Sweating out my hair became a significant issue. The displacement of my frontal due to moisture was surprising to me since one of the main benefits of weave is being able to have perfect hair. The sudden change caught me off-guard when my frontal began shifting due to my adhesive thinning out from my constant sweating and showering.
To add insult to injury, I would’ve been happier if the whole thing would’ve loosened a the same rate, but I had some parts looking snatched and others that looked like they were snatched off. Spend the extra money for a waterproof frontal!
Note: I loved my style! As a first-time frontal-ist, I may have overdone it with the sweat, steam from my shower and styling.
A Lengthy Process
If you’re like me, you like to get to the salon and get out!
Don’t set your heart on being out in time to make that appointment if you are gluing your frontal. When you’re frontal adhered using paste, there are several layers of adhesive added to ensure your frontal stays stuck.
Thus, add drying time for each layer to turn clear and become sticky before the next layer added. Another thing that adds extra time to the chair is the repositioning of the frontal. When frontals are sewn in, it is easy for the stylist to hold the frontal and manipulate it like regular bundles.
While gluing your frontal takes more patience and attention to detail for placement and naturalness, no stylist wants to place then rip off your frontal repeatedly in a matter of minutes.
Lastly, after your frontal installation, you may have to weight extra time for all the glue to settle and turn clear under your unit.
The Removal Process
It can be brutal depending on the professionalism used when styling your frontal.
Women have reported losing patches of hair, getting red patches or bumps along the perimeter of the scalp and even bald spots. Everyone should use water, remover or mild alcohol to remove the adhesive from their skin.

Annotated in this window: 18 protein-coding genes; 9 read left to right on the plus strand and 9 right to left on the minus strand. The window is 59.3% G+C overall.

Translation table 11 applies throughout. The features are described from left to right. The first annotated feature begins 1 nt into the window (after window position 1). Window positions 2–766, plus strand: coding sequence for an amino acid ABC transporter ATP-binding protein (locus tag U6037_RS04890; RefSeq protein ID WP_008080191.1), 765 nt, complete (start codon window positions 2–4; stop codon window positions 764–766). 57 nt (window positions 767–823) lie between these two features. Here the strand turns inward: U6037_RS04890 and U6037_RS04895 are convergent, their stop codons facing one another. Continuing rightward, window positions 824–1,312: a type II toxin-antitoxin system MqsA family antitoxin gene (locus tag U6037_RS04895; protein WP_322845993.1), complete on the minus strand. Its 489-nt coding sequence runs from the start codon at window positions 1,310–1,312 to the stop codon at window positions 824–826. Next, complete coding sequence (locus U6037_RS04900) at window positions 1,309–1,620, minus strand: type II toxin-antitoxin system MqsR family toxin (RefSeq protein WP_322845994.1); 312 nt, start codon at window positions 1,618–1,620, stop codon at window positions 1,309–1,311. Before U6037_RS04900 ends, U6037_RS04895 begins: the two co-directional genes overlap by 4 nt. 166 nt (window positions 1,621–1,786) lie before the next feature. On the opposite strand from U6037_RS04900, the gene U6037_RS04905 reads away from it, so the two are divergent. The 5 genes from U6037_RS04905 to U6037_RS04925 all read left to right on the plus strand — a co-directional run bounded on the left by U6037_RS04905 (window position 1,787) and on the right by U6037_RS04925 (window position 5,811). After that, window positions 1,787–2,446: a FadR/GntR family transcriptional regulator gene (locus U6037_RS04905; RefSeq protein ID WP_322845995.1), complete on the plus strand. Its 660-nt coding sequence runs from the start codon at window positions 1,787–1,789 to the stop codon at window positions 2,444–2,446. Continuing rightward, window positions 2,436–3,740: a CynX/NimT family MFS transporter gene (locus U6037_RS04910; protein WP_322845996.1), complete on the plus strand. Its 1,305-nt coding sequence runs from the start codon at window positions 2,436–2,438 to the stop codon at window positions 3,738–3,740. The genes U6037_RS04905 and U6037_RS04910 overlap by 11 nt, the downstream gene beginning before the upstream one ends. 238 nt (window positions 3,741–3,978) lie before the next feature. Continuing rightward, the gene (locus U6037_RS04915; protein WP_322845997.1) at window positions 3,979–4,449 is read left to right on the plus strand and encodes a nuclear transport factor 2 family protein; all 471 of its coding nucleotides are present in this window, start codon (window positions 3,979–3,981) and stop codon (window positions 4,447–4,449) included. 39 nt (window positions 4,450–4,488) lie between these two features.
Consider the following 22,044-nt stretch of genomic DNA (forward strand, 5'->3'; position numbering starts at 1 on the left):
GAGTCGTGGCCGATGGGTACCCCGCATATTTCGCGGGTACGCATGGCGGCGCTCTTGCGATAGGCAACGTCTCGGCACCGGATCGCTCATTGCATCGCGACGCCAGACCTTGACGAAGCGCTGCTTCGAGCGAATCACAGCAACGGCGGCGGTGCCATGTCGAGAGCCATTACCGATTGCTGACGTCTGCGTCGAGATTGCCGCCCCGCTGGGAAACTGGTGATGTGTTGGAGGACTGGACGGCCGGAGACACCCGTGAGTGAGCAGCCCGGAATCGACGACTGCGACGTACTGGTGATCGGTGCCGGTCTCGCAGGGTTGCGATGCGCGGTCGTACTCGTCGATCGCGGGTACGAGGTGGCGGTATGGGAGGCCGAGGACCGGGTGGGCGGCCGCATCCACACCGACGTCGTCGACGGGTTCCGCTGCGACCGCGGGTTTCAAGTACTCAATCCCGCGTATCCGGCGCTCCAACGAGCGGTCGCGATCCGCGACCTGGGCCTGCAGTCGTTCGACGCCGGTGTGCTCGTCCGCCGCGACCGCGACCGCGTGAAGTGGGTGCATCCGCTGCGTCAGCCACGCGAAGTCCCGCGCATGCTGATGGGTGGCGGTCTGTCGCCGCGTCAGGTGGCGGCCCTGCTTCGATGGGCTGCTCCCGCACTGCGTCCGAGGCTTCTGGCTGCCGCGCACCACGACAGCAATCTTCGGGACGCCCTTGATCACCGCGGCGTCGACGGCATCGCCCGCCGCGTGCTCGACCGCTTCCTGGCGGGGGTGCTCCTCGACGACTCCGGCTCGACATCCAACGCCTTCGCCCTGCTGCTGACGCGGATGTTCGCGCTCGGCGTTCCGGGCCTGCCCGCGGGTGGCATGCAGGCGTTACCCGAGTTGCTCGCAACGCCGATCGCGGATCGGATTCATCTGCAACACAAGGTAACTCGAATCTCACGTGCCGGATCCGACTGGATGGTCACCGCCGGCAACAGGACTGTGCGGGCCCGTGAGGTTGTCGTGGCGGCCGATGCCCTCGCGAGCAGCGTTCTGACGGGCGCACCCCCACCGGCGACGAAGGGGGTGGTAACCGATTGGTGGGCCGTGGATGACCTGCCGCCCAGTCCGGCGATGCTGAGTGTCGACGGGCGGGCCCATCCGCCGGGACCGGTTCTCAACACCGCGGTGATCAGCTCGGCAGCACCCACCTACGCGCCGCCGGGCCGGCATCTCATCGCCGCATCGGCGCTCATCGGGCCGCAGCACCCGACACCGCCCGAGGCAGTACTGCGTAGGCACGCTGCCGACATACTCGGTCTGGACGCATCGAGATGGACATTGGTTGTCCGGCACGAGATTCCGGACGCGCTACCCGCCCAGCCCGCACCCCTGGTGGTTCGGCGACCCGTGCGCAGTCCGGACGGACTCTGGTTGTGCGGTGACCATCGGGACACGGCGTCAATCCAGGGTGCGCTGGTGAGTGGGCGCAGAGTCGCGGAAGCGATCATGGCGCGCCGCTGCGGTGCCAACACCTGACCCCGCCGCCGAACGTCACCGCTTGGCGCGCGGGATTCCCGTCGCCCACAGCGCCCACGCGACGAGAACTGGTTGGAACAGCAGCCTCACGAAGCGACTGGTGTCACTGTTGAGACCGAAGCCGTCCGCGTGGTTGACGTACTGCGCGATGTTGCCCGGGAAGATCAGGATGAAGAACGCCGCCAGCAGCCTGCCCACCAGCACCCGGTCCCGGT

Be patient and vigilant in following proper removal instructions such as:
1. Using the recommended remover for your adhesive
Using a set like Bold Hold Lace Glue and their remover will save you time, hair and effort.
Each glue formula is different, and when made in a complementary pair the best results are yielded when used together. Do not try to come up with your mixture or merely yank off your frontal.
Get the remover when you get the glue!
2. Allow your frontal time
Again, I hope you are not in a rush when removing your glued frontal because though it is easy.
It might take a little more time to remove depending on the adhesive used, the work of your stylist and when you got the frontal initially installed. Allow the remover, alcohol or water time to loosen up the glue and don’t be so quick to rush through the process.
If the box says ten minutes, give it fifteen.
3. Work in Small Parts
Never try to rip off your frontal like you would rip off your wig!
Some parts may be tighter than others and require more time and gentle detangling. Do not yank your frontal off like a hoodie, instead approach it like a scab, slow and steady. Though the cap is there to protect your edges, you never know if it has slipped or has shifted over time.
You cannot be too careful when it comes to hair care so go slowly.
4. Follow Up With A Good Wash
After removing your glue based frontal, be sure to wash both your real hair and the frontal, even if you are not immediately getting it reapplied.
Soaking your frontal in a gentle mixture of shampoo and warm water will rid it of excess oil, glue, and dirt. Wash your natural hair with a clarifying shampoo or conditioner to rid your hair of any leftover glue residue, dust or product.
How Much Is This Costing Me?